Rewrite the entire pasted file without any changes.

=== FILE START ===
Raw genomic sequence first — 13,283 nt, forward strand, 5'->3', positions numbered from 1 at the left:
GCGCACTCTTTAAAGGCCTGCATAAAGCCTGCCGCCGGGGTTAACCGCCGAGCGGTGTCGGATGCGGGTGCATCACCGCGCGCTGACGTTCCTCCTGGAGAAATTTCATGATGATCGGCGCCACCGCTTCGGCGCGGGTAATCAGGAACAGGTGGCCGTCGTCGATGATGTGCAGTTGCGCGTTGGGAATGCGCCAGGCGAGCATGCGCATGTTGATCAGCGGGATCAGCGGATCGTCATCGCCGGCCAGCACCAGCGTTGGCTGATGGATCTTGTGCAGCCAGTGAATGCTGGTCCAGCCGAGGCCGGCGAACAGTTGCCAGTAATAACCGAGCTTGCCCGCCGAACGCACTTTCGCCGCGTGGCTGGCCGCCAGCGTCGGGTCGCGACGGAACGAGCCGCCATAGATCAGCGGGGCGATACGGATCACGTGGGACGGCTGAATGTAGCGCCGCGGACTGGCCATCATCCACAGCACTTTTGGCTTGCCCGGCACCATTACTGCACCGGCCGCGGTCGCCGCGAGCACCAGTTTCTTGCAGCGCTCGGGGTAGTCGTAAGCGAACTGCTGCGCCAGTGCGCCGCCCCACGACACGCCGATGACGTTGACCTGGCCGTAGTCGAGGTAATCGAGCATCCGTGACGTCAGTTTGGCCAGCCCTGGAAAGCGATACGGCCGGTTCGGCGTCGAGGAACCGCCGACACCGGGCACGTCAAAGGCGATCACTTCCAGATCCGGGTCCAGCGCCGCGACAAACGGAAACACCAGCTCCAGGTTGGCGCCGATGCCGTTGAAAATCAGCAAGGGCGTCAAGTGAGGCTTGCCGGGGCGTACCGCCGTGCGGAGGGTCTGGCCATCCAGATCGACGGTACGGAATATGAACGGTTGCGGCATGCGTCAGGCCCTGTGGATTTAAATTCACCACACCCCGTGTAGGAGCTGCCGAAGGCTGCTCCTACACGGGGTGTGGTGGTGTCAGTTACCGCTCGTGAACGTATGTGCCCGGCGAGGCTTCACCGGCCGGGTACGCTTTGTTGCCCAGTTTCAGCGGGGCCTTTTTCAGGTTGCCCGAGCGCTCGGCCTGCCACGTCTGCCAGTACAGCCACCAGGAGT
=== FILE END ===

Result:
Raw genomic sequence first — 13,283 nt, forward strand, 5'->3', positions numbered from 1 at the left:
GCGCACTCTTTAAAGGCCTGCATAAAGCCTGCCGCCGGGGTTAACCGCCGAGCGGTGTCGGATGCGGGTGCATCACCGCGCGCTGACGTTCCTCCTGGAGAAATTTCATGATGATCGGCGCCACCGCTTCGGCGCGGGTAATCAGGAACAGGTGGCCGTCGTCGATGATGTGCAGTTGCGCGTTGGGAATGCGCCAGGCGAGCATGCGCATGTTGATCAGCGGGATCAGCGGATCGTCATCGCCGGCCAGCACCAGCGTTGGCTGATGGATCTTGTGCAGCCAGTGAATGCTGGTCCAGCCGAGGCCGGCGAACAGTTGCCAGTAATAACCGAGCTTGCCCGCCGAACGCACTTTCGCCGCGTGGCTGGCCGCCAGCGTCGGGTCGCGACGGAACGAGCCGCCATAGATCAGCGGGGCGATACGGATCACGTGGGACGGCTGAATGTAGCGCCGCGGACTGGCCATCATCCACAGCACTTTTGGCTTGCCCGGCACCATTACTGCACCGGCCGCGGTCGCCGCGAGCACCAGTTTCTTGCAGCGCTCGGGGTAGTCGTAAGCGAACTGCTGCGCCAGTGCGCCGCCCCACGACACGCCGATGACGTTGACCTGGCCGTAGTCGAGGTAATCGAGCATCCGTGACGTCAGTTTGGCCAGCCCTGGAAAGCGATACGGCCGGTTCGGCGTCGAGGAACCGCCGACACCGGGCACGTCAAAGGCGATCACTTCCAGATCCGGGTCCAGCGCCGCGACAAACGGAAACACCAGCTCCAGGTTGGCGCCGATGCCGTTGAAAATCAGCAAGGGCGTCAAGTGAGGCTTGCCGGGGCGTACCGCCGTGCGGAGGGTCTGGCCATCCAGATCGACGGTACGGAATATGAACGGTTGCGGCATGCGTCAGGCCCTGTGGATTTAAATTCACCACACCCCGTGTAGGAGCTGCCGAAGGCTGCTCCTACACGGGGTGTGGTGGTGTCAGTTACCGCTCGTGAACGTATGTGCCCGGCGAGGCTTCACCGGCCGGGTACGCTTTGTTGCCCAGTTTCAGCGGGGCCTTTTTCAGGTTGCCCGAGCGCTCGGCCTGCCACGTCTGCCAGTACAGCCACCAGGAGT